Ash Wednesday is the inauguration of Lent, a period of doing without. In Christian terms, it's a self-shriving to prepare for the grace of Easter, but on a broader, pan-spiritual level, it's seemingly related to the necessary practice of stretching the remaining provisions through the winter. Willow and I are responding to both terms this year by forgoing meat. It's an environmental decision first, with elements of finances and spirituality mixed in. And it's a test run for perhaps a more permanent solution down the road.

I wonder what the connection between these Lenten sacrifices and winter malaise might have to do with one another, and whether the discipline involved in going without might also be related to the discipline of muddling through.

For now though, the happy light box has finished its cycle, the baby has finally fallen asleep, and I think I'll read a play. We'll see whether the winter malaise has faded any by then.

Friday, February 12, 2010

Rethinking Grad School Advice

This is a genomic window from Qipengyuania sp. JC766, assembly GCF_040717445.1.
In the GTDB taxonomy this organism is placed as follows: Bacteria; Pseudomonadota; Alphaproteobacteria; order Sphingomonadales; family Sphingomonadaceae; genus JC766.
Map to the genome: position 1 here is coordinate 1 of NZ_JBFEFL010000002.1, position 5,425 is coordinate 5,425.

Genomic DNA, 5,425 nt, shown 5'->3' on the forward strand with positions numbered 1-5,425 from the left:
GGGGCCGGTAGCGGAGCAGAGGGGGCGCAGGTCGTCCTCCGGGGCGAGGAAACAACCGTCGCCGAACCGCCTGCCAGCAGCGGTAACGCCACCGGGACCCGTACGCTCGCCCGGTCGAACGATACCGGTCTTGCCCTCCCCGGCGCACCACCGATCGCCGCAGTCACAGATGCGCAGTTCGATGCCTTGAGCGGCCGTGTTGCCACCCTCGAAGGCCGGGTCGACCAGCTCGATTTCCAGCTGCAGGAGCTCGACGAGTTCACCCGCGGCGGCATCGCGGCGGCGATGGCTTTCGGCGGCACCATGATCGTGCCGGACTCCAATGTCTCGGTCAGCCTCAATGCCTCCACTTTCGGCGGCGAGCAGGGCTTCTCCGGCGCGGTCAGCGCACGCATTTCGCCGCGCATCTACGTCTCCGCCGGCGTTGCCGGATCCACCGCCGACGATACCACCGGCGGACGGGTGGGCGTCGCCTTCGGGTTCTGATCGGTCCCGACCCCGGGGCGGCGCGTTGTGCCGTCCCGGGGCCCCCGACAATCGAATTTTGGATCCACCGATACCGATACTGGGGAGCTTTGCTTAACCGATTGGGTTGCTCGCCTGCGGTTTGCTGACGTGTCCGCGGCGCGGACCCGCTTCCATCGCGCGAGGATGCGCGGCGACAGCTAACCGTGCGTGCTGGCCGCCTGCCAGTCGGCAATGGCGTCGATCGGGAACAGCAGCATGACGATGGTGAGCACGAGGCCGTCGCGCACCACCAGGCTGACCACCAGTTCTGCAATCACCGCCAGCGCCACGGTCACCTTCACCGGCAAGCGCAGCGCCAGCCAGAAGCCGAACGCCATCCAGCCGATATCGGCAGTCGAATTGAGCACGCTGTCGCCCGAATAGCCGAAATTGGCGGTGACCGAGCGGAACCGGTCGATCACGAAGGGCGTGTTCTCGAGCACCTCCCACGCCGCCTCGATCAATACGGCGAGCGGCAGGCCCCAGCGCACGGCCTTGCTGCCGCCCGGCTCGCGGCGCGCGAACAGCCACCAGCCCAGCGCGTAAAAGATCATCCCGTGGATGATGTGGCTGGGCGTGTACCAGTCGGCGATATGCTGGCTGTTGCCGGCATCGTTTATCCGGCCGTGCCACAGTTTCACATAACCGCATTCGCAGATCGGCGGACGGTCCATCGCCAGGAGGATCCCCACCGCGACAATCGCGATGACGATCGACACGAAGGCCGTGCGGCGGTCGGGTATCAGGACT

Thanks to T.E. I've just found Escape the Ivory Tower and its compelling post about our responsibilities for advising grad school in the humanities. This is an old topic around the blogosophere, with too many posts to list-and-link. It's also one I've been hesitant to join.

Part of the reason that I have been hesitant to join is that had I gotten this kind of reality check advice, I might not have pursued this path, one that I do find extraordinarily rewarding in a way that I personally cannot imagine experiencing in many other life paths. Yes, I'm in a fair amount of debt, and yes it took three tries on the job market to land a good TT job, but in many ways, the "life of the mind" is something I associate quite closely with the job and the way I work.